October 30, 2009
The theme of Orhan Pamuk's autobiographical book Istanbul: Memories of the City is hüzün. That is a Turkish word for melancholy, but it doesn't mean a private sadness that causes one to retreat by oneself. It is a communal sadness, a shared feeling that is perfectly compatible with mass gatherings or everyday sociability.
The special hüzün of Istanbul comes from the juxtaposition of historical grandeur with poverty and decay. It is the massive Byzantine walls of the city, crumbling next to crooked Ottoman houses that burn up or fall down one by one. It is "a cobblestone staircase with so much asphalt poured over it that its steps have disappeared," "marble ruins that were for centuries glorious street fountains but now stand dry, their faucets stolen," "seagulls perched on rusty barges caked with moss and mussels, unflinching under the pelting rain," "little children in the streets who try to sell the same packet of tissues to every passerby."
The word hüzün is Turkish but the idea that Istanbul was melancholy was invented by European visitors in the 1800s. They provided the descriptions of the city, both verbal and visual, that are most influential in Turkey today. And their patronizing, sympathetic, appreciative, critical reaction weighs heavily on Turks like Pamuk. It actually causes the city to change, because when Westerners decry Turkish traditions, Turks repeal them. The Western eye also makes reality seem sad: grandeur in decay. "What I have been trying to explain is that the roots of our hüzün are European," Pamuk writes. "So why is it that I care so much ... about what ... Westerners have to say about Istanbul?"
I have visited this great city twice, for a total of more than 10 days. In what turns out to be traditional style, I have wandered with a scholarly European guidebook through the poor western quarters of the Old City, finding Byzantine ruins, old mosques, and leftover Ottoman wooden houses whose upper stories lean over the streets. I have relished the hüzün that Pamuk has lived with for half a century. Pamuk both shares and criticizes that reaction.
My one disagreement with Pamuk concerns his use of the categories of East and West. Obviously, he knows his city better than I. But my sense is that Istanbul is not uniquely caught between East and West or between Europe and Asia (despite its literal location on that arbitrary border). Rather, the tension is between tradition and modernity.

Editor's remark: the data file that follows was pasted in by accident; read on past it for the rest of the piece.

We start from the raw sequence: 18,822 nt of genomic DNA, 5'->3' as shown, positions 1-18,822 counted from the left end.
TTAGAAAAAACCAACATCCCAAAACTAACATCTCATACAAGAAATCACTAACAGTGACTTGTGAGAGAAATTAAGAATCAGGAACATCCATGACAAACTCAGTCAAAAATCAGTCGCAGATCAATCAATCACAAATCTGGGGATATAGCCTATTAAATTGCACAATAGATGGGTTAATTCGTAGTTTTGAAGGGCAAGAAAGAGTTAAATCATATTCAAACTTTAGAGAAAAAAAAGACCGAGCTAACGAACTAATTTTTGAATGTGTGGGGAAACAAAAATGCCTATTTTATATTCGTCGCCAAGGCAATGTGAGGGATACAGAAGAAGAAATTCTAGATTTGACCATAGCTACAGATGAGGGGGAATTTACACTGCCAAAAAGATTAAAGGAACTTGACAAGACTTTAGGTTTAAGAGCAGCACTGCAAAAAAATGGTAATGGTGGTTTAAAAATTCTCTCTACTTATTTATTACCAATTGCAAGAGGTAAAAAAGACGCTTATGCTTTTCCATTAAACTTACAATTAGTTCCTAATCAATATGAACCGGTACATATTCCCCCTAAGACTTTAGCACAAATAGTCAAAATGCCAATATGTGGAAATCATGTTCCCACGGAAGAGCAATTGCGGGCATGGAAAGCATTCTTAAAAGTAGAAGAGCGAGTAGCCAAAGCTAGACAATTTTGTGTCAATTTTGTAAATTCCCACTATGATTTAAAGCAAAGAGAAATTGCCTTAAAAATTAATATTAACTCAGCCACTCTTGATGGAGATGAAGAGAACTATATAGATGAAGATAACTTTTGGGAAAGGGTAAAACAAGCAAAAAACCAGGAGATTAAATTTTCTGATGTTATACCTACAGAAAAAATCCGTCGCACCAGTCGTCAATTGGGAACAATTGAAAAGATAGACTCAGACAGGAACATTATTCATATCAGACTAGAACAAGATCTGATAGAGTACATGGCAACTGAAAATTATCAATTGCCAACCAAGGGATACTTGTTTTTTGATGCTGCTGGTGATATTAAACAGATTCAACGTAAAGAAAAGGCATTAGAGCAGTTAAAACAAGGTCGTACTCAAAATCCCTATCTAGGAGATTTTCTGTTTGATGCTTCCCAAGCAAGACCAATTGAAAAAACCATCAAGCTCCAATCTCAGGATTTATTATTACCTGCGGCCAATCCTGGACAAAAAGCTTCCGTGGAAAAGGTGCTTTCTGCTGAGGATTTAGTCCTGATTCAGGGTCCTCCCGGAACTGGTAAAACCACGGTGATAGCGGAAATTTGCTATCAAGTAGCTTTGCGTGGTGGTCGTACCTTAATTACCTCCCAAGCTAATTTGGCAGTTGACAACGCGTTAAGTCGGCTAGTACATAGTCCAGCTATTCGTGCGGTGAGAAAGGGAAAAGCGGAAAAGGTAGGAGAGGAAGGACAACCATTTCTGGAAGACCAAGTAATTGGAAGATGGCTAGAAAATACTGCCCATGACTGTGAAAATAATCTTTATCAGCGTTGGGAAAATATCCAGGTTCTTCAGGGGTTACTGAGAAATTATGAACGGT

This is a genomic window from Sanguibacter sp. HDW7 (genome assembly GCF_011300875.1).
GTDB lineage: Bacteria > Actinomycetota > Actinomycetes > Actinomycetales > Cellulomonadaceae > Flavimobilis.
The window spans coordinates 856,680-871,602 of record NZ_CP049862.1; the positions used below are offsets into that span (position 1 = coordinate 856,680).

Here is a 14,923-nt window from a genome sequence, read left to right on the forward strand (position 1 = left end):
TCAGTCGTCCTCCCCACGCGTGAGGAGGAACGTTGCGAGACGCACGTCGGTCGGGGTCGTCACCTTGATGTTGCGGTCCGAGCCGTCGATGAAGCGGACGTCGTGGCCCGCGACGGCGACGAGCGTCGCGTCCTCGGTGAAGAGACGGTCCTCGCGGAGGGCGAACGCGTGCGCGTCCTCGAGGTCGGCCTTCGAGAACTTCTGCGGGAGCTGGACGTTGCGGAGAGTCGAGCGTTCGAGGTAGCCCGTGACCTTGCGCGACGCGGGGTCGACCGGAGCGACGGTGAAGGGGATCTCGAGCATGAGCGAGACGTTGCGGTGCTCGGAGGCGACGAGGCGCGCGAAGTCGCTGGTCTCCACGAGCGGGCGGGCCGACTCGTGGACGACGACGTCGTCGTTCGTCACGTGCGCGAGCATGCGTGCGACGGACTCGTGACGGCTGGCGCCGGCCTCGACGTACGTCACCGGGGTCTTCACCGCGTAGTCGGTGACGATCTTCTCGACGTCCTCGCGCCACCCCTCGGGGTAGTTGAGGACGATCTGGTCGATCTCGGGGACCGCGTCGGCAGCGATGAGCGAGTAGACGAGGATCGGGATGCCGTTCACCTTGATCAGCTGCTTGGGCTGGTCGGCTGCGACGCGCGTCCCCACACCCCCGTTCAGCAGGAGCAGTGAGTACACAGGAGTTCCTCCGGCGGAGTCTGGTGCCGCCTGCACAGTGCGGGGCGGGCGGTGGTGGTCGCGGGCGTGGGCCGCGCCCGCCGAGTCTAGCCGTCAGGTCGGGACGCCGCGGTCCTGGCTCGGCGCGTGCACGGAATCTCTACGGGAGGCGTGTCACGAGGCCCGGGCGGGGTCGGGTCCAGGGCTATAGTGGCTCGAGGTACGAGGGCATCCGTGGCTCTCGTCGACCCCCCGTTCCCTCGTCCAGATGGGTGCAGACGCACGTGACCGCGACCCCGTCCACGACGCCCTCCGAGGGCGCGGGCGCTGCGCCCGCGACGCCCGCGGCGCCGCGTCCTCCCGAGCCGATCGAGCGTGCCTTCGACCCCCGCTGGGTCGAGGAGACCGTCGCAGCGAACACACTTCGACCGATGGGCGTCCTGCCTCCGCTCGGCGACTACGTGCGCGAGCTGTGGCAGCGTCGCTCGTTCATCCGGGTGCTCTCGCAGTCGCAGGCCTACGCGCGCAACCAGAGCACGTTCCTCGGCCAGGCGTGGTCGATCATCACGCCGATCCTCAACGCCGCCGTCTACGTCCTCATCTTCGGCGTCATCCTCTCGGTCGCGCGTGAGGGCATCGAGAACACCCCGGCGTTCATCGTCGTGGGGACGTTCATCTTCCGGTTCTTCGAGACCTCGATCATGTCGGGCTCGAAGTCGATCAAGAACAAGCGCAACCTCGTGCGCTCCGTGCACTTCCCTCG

For instance, Pamuk grew up in a modern apartment building, each floor of which was equipped with pianos that no one played and china in cabinets than no one opened. The whole building was occupied by members of his family, who left their doors open and visited constantly. They were using a modern apartment building to house a traditional Turkish extended family. You could interpret this case as East meeting West. But apartment buildings with pianos are not traditionally "Western." Our American and European ancestors didn't live that way. These are innovations of modernity.
It may be that we have a different relation to modernity in America because it seems more "ours." When an airplane flies overhead, it symbolizes long-distance travel, which is modern and disruptive. But we know that two brothers from Dayton invented that machine, so it doesn't feel as alien as it might in Turkey. Still, the spatial location of the inventor is only one aspect of this technology. The airplane has similar effects in Chicago as in Istanbul.
In general, I am suspicious of the concept of the West, or of Western Civilization, because it seems so vague, internally diverse, and porous. Here are some famous "Westerners": Daniel Boone, Karl Marx, Torquemada, Oscar Wilde, Heidegger, Edison, Malcolm X, Hildegard of Bingen, Catharine the Great, Andy Warhol, Erik the Red, Phyllis Schaffley, Albert Einstein, Paris Hilton. If they have anything in common that a typical Turk does not also share, I'm at a loss to identify it.
I say this because I doubt that the melancholy Pamuk feels (especially as a sensitive and somewhat alienated writer) is as specific to Istanbul as he thinks it is. I suspect the hüzün of Philadelphia and Baltimore is actually rather similar. Like Istanbul, these can be great places to live, and one can love them. But it is hard to escape a sense that their greatness is past and that some kind of alien modernity (or post-modernity) has disrupted their traditions.
October 29, 2009
Congress considers civic legislation
From my inbox recently:
- The U.S. House of Representatives has passed House Resolution 769 in support of the National Learn & Serve Challenge. "The resolution publicly recognizes the benefits of service-learning in helping youth become stronger students in the classroom and more engaged citizens in the community." It was introduced by Representative Todd Platts (R-PA) and cosponsored by Representatives Matsui (D-CA), Kennedy (D-RI), Ehlers (R-MI), and Price (D-NC). The Senate will consider similar legislation, Senate Concurrent Resolution 46, introduced by Senators Murray (D-WA), Bayh (D-IN), Cochran (R-MS), Collins (R-ME), Dodd (D-CT), Feingold (D-WI), Gillibrand (D-NY), and Mikulski (D-MD).
- A House subcommittee has approved the Local Community Radio Act (HR 1147), a bill that would open the airwaves to hundreds of local independent radio stations.
- "To highlight the role of digital media in improving lifelong learning, the National Writing Project, the Consortium for School Networking, and Common Sense Media presented at a congressional briefing held in conjunction with the John D. and Catherine T. MacArthur Foundation." Video and other materials from the briefing are available here.